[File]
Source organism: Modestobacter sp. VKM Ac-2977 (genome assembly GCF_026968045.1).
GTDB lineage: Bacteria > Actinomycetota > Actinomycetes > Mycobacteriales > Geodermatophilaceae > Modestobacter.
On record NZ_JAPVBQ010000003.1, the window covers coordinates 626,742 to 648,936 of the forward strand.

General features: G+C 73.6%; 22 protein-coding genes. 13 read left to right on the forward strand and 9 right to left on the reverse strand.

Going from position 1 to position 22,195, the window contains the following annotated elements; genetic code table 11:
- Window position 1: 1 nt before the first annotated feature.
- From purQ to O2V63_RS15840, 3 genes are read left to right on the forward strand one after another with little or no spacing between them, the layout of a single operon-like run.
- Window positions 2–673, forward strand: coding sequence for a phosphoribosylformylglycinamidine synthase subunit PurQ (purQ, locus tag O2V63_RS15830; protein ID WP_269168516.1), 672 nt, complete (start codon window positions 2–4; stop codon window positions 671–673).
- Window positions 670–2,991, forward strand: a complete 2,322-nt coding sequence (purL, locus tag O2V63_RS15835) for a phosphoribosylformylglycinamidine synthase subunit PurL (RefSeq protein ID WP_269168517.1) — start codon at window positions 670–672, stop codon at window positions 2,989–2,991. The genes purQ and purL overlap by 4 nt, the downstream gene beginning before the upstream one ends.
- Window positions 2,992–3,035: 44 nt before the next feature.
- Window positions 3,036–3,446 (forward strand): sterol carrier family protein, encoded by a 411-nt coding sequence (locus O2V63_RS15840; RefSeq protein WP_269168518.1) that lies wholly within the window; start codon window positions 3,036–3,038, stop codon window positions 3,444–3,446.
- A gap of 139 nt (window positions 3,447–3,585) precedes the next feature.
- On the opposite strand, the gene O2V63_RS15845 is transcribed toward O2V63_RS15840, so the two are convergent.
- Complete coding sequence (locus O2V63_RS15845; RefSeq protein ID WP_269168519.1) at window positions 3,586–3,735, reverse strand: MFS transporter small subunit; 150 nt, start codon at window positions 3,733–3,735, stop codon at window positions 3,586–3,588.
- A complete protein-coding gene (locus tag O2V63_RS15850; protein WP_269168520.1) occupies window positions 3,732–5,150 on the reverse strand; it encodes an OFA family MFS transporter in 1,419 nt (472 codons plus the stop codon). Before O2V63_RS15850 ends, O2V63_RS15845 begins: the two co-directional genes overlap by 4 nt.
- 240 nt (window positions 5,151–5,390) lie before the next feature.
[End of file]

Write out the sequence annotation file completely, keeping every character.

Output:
Source organism: Modestobacter sp. VKM Ac-2977 (genome assembly GCF_026968045.1).
GTDB lineage: Bacteria > Actinomycetota > Actinomycetes > Mycobacteriales > Geodermatophilaceae > Modestobacter.
On record NZ_JAPVBQ010000003.1, the window covers coordinates 626,742 to 648,936 of the forward strand.

General features: G+C 73.6%; 22 protein-coding genes. 13 read left to right on the forward strand and 9 right to left on the reverse strand.

Going from position 1 to position 22,195, the window contains the following annotated elements; genetic code table 11:
- Window position 1: 1 nt before the first annotated feature.
- From purQ to O2V63_RS15840, 3 genes are read left to right on the forward strand one after another with little or no spacing between them, the layout of a single operon-like run.
- Window positions 2–673, forward strand: coding sequence for a phosphoribosylformylglycinamidine synthase subunit PurQ (purQ, locus tag O2V63_RS15830; protein ID WP_269168516.1), 672 nt, complete (start codon window positions 2–4; stop codon window positions 671–673).
- Window positions 670–2,991, forward strand: a complete 2,322-nt coding sequence (purL, locus tag O2V63_RS15835) for a phosphoribosylformylglycinamidine synthase subunit PurL (RefSeq protein ID WP_269168517.1) — start codon at window positions 670–672, stop codon at window positions 2,989–2,991. The genes purQ and purL overlap by 4 nt, the downstream gene beginning before the upstream one ends.
- Window positions 2,992–3,035: 44 nt before the next feature.
- Window positions 3,036–3,446 (forward strand): sterol carrier family protein, encoded by a 411-nt coding sequence (locus O2V63_RS15840; RefSeq protein WP_269168518.1) that lies wholly within the window; start codon window positions 3,036–3,038, stop codon window positions 3,444–3,446.
- A gap of 139 nt (window positions 3,447–3,585) precedes the next feature.
- On the opposite strand, the gene O2V63_RS15845 is transcribed toward O2V63_RS15840, so the two are convergent.
- Complete coding sequence (locus O2V63_RS15845; RefSeq protein ID WP_269168519.1) at window positions 3,586–3,735, reverse strand: MFS transporter small subunit; 150 nt, start codon at window positions 3,733–3,735, stop codon at window positions 3,586–3,588.
- A complete protein-coding gene (locus tag O2V63_RS15850; protein WP_269168520.1) occupies window positions 3,732–5,150 on the reverse strand; it encodes an OFA family MFS transporter in 1,419 nt (472 codons plus the stop codon). Before O2V63_RS15850 ends, O2V63_RS15845 begins: the two co-directional genes overlap by 4 nt.
- 240 nt (window positions 5,151–5,390) lie before the next feature.